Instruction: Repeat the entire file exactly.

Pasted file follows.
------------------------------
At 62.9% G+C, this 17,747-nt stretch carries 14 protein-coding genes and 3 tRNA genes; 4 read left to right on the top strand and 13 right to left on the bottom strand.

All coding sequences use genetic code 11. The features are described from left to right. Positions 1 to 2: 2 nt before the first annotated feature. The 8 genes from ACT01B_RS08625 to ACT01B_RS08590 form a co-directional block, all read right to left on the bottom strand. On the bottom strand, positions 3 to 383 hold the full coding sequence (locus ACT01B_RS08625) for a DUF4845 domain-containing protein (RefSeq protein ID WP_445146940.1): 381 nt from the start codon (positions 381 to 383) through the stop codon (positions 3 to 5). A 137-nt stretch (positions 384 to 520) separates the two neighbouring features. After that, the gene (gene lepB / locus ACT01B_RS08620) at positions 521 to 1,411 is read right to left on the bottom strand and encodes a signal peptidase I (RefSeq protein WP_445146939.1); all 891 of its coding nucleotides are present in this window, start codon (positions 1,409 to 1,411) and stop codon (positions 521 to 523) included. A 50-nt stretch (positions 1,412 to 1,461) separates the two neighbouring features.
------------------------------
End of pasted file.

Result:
At 62.9% G+C, this 17,747-nt stretch carries 14 protein-coding genes and 3 tRNA genes; 4 read left to right on the top strand and 13 right to left on the bottom strand.

All coding sequences use genetic code 11. The features are described from left to right. Positions 1 to 2: 2 nt before the first annotated feature. The 8 genes from ACT01B_RS08625 to ACT01B_RS08590 form a co-directional block, all read right to left on the bottom strand. On the bottom strand, positions 3 to 383 hold the full coding sequence (locus ACT01B_RS08625) for a DUF4845 domain-containing protein (RefSeq protein ID WP_445146940.1): 381 nt from the start codon (positions 381 to 383) through the stop codon (positions 3 to 5). A 137-nt stretch (positions 384 to 520) separates the two neighbouring features. After that, the gene (gene lepB / locus ACT01B_RS08620) at positions 521 to 1,411 is read right to left on the bottom strand and encodes a signal peptidase I (RefSeq protein WP_445146939.1); all 891 of its coding nucleotides are present in this window, start codon (positions 1,409 to 1,411) and stop codon (positions 521 to 523) included. A 50-nt stretch (positions 1,412 to 1,461) separates the two neighbouring features.